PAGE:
With Tornado, COVID and Now Explosion, Nashville Mayor Calls 2020 City's Hardest Year

Nashville Mayor John Cooper said Friday that the devastating Christmas morning vehicle explosion in downtown Nashville was "one more event in Nashville's 2020"—which he described as the city's "hardest year" following a series of disasters, including a deadly tornado and the coronavirus pandemic.

"We've had our hardest year and we're all excited about 2021," Cooper said in a Friday morning news conference. "That's going to be a great changing of the calendar."

Nashville and other areas of Central Tennessee were hit by three tornadoes in early March, killing 24 people in four counties. Two of those killed, Michael Dolfini, 36, and Albree Sexton, 33, were reported in Nashville's Davidson County. The Nashville Fire Department announced that more than 40 buildings collapsed and others were damaged around the city as a result of the storm. About 150 people were taken to hospitals and about 47,000 people were left without power.

A state of emergency was declared as Tennessee Governor Bill Lee called the disaster "heartbreaking" and "a tragic day in our state."

Two weeks after tornadoes slammed Nashville, the coronavirus pandemic promptly caused the Music City's tourist-filled bars, restaurants and venues to close, hitting Nashville's successful tourism industry hard as a result. Once major establishments opened back up in the summer, tourists began to pile into Metro Nashville's most popular spots despite thousands of confirmed COVID-19 cases in Davidson County.

Nashville's Metro Public Health Department reported more than 589 new COVID-19 cases and 7,239 active cases in Davidson County on Friday. Over 400 people have died of the virus and there are nearly 500 active hospitalizations throughout the county.

Nashville Christmas explosion RV bomb damage scene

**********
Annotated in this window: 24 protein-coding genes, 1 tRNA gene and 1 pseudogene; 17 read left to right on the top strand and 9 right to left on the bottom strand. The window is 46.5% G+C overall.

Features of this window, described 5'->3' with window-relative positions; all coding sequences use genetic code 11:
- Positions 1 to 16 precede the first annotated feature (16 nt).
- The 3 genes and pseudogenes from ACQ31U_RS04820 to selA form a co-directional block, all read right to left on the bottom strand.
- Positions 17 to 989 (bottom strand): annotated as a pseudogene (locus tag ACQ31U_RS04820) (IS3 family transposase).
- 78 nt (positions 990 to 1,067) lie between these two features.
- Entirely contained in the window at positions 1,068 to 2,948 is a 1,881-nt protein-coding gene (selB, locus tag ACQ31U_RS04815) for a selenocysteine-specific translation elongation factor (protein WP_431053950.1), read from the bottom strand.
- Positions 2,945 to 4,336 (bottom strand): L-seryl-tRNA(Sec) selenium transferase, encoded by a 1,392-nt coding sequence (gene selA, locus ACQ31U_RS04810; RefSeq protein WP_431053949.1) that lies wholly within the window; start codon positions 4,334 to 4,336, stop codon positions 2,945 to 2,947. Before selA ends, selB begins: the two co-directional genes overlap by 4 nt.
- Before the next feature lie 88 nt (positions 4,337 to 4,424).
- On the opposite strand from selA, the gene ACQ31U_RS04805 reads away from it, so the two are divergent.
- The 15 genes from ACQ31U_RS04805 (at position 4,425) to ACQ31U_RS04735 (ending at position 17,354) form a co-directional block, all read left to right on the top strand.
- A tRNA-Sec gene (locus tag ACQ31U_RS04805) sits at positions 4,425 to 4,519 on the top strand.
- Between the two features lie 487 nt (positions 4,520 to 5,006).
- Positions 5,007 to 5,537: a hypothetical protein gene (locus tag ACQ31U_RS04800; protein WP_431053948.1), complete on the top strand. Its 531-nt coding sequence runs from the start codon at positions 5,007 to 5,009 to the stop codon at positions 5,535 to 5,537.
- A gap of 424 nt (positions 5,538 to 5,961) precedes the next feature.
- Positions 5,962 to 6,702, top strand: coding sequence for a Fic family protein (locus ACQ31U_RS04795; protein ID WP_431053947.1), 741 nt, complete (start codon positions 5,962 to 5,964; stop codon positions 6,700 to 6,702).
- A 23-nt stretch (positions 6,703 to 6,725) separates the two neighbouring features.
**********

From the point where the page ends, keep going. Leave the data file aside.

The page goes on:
Police close off an area damaged by an explosion on Christmas morning on December 25, 2020 in Nashville, Tennessee. Terry Wyatt/Getty Images/Getty

Meanwhile, Tennessee is the new epicenter of the coronavirus pandemic alongside California with the highest infection rate of any state, averaging almost 128 new infections per 100,000 people over the last week, according to data from the Centers for Disease Control and Prevention (CDC).

"Our state is ground zero for a surge in COVID-19 and we need Tennesseans to [do] their part," Lee tweeted Wednesday. He urged residents to wear face masks and only gather with members of their immediate household during the holidays.

Strong winds—called a derecho—with speeds as high as 71 mph passed through Central Tennessee in May, causing damage to homes, trees and powerlines as more than 130,000 Tennesseans were left without power, according to The Washington Post. One off-duty fireman died and two others were injured in Nashville.

Friday morning's explosion around Nashville's 2nd Avenue—which occurred at around 6:30 a.m., following a call to Metro Nashville Police Department's hazardous devices unit about a "suspicious" RV—was an additional tragedy that was "intended to create chaos and fear in this season of hope," Cooper said in a news conference.

The mayor announced that three people were hospitalized with injuries and more than 40 buildings were damaged due to the explosion. None of the people hospitalized are in critical condition, the mayor reported.

Police have not yet identified a suspect or a motive for the attack, according to Nashville Police Chief John Drake.

"This is not how anybody wanted to spend Christmas morning," Cooper told reporters. "We are very lucky that there were not more injuries."

Nashville explosion
NASHVILLE, TENNESSEE - DECEMBER 25: Police close off an area damaged by an explosion on Christmas morning on December 25, 2020 in Nashville, Tennessee. A Hazardous Devices Unit was en route to check on a recreational vehicle which then exploded, extensively damaging some nearby buildings. According to reports, the police believe the explosion to be intentional, with at least 3 injured and human remains found in the vicinity of the explosion. Terry Wyatt/Getty Images/Getty